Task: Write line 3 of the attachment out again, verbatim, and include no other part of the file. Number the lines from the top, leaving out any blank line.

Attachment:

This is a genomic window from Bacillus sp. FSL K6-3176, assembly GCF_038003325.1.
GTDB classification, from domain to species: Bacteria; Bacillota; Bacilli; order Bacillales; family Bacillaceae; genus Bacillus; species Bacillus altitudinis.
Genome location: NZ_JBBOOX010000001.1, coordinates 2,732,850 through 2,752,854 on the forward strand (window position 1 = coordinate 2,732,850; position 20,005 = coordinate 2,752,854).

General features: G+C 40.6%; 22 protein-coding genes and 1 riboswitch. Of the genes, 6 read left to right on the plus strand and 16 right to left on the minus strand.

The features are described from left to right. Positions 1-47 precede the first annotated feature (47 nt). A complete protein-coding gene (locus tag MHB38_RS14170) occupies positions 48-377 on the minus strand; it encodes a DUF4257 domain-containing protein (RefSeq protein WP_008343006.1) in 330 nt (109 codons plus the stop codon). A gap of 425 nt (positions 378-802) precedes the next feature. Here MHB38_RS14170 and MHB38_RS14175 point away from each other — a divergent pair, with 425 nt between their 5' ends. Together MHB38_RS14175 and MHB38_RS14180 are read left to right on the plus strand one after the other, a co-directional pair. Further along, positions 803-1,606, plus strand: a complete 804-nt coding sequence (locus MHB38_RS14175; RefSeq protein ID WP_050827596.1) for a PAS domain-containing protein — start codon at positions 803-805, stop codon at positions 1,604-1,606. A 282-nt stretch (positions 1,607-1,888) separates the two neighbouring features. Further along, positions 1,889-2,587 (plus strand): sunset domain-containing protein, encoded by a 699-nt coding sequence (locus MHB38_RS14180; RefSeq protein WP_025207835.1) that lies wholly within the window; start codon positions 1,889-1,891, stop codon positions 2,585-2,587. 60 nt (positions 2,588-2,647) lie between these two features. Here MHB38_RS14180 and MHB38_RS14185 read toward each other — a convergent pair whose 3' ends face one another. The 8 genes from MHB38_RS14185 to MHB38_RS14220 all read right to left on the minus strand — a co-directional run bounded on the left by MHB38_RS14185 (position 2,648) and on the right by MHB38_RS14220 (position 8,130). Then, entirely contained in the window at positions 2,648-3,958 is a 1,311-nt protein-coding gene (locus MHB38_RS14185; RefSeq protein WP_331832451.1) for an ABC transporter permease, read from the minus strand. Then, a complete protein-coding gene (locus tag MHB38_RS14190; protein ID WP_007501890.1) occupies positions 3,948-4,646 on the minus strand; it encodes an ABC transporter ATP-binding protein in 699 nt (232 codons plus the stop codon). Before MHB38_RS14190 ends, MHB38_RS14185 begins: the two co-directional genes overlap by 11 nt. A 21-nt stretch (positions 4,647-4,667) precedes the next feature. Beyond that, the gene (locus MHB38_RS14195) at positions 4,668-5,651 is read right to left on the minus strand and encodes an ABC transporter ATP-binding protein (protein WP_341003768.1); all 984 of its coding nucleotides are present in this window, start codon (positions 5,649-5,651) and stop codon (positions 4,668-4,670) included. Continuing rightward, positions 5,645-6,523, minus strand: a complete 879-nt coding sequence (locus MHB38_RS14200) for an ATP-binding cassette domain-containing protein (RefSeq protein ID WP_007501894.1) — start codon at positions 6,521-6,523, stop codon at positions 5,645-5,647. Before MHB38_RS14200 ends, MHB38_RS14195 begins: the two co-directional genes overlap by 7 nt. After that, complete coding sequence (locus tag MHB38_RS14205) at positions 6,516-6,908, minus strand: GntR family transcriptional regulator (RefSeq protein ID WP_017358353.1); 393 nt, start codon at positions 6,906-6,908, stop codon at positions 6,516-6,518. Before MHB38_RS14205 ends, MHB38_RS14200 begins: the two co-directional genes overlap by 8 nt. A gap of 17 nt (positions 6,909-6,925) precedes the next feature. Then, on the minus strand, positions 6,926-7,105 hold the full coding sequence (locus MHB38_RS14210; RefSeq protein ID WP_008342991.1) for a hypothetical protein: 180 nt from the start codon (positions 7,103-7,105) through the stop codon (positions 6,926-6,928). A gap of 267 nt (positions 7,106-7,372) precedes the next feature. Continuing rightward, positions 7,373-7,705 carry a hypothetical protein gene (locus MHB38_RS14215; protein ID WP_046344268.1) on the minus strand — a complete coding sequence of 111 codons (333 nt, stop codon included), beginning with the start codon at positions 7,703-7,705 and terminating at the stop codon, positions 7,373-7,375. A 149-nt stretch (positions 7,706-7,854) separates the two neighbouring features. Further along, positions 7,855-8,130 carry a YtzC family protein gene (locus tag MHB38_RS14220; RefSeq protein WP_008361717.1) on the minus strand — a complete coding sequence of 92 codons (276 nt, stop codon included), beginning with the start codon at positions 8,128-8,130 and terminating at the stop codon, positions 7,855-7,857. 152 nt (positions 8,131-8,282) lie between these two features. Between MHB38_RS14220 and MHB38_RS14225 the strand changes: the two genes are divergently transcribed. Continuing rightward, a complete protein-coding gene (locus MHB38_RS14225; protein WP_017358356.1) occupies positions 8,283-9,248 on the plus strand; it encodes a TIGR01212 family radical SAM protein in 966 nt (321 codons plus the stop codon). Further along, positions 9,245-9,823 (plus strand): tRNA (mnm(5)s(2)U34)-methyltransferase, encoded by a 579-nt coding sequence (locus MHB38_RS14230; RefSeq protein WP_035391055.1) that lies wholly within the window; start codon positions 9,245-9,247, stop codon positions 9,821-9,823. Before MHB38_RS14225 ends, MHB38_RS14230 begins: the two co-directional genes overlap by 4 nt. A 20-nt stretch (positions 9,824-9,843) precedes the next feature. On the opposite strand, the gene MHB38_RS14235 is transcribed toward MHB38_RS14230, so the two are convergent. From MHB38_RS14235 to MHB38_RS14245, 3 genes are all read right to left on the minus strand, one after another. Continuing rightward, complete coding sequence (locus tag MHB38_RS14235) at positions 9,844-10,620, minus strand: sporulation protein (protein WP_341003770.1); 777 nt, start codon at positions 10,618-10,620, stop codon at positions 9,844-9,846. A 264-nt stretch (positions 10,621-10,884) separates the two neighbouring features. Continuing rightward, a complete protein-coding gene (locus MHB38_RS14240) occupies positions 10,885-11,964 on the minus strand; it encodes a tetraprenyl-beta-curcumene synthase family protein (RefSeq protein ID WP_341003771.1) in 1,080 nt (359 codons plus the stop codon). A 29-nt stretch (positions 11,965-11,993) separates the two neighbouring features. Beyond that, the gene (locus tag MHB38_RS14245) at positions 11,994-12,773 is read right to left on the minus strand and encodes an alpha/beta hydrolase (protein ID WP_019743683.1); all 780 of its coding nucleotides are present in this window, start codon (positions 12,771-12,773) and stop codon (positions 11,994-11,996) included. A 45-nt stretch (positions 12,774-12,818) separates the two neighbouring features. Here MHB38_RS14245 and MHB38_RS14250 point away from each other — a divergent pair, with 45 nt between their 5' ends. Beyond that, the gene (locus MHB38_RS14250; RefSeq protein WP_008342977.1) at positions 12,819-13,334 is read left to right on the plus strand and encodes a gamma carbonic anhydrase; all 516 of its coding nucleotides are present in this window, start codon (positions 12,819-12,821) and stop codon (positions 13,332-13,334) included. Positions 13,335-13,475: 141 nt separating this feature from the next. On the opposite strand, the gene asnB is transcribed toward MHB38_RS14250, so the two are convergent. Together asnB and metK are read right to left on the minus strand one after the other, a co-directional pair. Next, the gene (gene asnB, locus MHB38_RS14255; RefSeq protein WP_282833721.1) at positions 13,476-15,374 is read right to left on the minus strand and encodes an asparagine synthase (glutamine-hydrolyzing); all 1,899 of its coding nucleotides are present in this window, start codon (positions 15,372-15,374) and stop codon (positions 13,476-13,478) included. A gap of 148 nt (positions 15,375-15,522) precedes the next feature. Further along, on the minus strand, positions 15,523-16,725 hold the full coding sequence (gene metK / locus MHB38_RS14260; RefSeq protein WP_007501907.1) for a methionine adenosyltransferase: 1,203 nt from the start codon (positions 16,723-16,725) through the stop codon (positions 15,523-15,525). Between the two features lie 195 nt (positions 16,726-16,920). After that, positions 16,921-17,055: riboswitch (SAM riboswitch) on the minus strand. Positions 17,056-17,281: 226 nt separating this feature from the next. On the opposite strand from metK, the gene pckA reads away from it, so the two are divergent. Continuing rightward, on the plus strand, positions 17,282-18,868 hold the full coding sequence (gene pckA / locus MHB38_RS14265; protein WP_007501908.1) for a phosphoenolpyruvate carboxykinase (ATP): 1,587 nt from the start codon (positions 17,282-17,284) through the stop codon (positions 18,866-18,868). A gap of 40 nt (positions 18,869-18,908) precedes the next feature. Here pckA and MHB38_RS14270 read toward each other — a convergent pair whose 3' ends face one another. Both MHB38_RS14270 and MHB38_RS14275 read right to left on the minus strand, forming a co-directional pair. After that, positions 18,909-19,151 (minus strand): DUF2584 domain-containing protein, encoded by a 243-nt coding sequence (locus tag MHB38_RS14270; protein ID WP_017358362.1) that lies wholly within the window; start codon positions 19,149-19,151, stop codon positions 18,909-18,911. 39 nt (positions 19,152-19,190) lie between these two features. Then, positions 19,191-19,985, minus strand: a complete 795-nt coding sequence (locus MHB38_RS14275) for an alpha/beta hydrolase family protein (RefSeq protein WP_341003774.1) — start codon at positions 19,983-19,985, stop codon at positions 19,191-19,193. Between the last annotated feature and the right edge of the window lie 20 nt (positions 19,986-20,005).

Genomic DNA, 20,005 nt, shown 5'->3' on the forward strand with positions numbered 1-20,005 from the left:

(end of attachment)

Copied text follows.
Genome location: NZ_JBBOOX010000001.1, coordinates 2,732,850 through 2,752,854 on the forward strand (window position 1 = coordinate 2,732,850; position 20,005 = coordinate 2,752,854).